'May be gap' in social media law - Rabbitte


There “may be a gap” in legislation in Ireland governing social media, Minister for Communications Pat Rabbitte has said.

He was speaking at a Joint Oireachtas Committee on Communications meeting that will over four days discuss abuse of social media and cyberbullying.

Mr Rabbitte said social media had the power to be “profoundly transformative” and “fundamentally disruptive” to existing patterns of debate, political discourse and media. He said democracy had always evolved with technology, with social media now providing citizens with new tools to engage with politics, and vice versa.


He said while this should be welcomed and embraced it also brought legal, social and personal challenges.

“The same power that allows information to be shared in a free and open way also confers the ability to abuse, bully and harass others, sometimes with the benefit of anonymity,” he said.

There had been experiences all over the world where people had been insulted and bullied using these media, he said. “And as we know, we have had extremely unfortunate incidents here along similar lines.”

Committee member Sinn Féin TD for Sligo Leitrim Michael Colreavy said he was aware of three suicides among young people where cyberbullying played “a contributory part” in their deaths.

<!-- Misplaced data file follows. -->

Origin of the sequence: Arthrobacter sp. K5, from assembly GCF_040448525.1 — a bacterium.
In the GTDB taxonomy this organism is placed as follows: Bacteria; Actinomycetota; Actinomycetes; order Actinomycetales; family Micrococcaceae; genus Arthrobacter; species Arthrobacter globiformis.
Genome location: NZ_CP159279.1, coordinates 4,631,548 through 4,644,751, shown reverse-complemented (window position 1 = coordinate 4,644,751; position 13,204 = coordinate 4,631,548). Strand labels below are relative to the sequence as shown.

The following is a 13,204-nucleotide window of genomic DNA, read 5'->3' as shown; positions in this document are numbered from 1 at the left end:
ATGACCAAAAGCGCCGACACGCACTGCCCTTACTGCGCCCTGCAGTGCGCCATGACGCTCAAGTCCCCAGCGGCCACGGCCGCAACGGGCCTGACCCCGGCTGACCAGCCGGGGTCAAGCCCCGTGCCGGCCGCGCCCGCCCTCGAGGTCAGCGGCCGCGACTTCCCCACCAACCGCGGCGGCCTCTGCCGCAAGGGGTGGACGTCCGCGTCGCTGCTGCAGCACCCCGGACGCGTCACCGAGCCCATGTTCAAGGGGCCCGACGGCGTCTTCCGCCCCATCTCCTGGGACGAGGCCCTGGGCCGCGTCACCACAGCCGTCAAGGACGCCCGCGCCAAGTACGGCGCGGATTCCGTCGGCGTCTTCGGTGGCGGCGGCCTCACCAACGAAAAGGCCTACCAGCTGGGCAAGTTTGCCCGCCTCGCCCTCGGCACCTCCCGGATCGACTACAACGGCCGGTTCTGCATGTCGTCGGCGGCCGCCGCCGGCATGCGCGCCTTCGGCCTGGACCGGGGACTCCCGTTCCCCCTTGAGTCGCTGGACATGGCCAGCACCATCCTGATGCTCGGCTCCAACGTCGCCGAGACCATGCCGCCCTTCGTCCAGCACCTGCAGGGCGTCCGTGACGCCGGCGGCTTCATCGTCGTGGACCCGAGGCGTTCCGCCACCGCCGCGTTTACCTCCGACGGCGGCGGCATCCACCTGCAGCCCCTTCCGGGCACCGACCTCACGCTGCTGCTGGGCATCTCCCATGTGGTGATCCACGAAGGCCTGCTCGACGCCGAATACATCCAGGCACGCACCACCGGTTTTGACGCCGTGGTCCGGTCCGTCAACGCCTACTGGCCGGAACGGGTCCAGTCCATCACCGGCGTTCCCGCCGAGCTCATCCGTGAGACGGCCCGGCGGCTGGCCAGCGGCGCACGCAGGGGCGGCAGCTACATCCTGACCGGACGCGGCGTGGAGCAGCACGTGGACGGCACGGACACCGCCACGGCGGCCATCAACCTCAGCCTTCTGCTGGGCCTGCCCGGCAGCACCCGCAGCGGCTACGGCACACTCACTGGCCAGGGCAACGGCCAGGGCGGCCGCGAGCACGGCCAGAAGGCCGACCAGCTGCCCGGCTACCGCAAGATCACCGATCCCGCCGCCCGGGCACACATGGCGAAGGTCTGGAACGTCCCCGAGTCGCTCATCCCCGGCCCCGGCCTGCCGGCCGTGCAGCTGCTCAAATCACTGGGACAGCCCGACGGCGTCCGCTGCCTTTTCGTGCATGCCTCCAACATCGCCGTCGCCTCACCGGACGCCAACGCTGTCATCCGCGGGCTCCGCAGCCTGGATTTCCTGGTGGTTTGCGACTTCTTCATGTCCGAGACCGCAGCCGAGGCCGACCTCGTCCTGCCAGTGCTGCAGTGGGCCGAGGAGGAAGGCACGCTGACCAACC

Mr Rabbitte said while we had to do “everything we can” to protect children, “bullying didn’t come in with the internet”. He said it had been there since “the felt pen on the back of the toilet door”.

Senator Fidelma Healy Eames said parents were “tearing their hair out” over social media abuses. She said the internet didn’t invent bullying but had “worsened and quickened” it.

Legislative gap

Responding, Mr Rabbitte said “there may be a gap” in legislation. While the Communications Regulation (Amendment) Act 2007 dealt with telephone contact causing “needless anxiety”, he said “electronic communications infrastructure was not covered”.

“There is no specific mechanism available to gardaí or the courts to deal with the type of difficulties we have seen.”

He said some people had also yet to fully appreciate that “defamation and harassment laws apply online in just the same way as they do offline”.

He wasn’t happy with the “take-down” policy of some social media companies.

He said that some people found it difficult to find anyone in those companies who would “admit to having responsibility”.

Media spotlight: Directors face committee

Twitter’s director of public policy for Europe, Sinead McSweeney, and Facebook’s policy director for the UK and Ireland, Simon Milner, come before the committee this morning.

Chairman of the Oireachtas Joint Committee on Transport and Communications Fine Gael TD for Tipperary South Tom Hayes says the meetings are about “how the irresponsible use of social media channels might be curbed”. He said he wished to emphasise the committee’s consideration of the area was “not about politicians”. He said the meetings reflected “increasing public concern”. JOANNE HUNT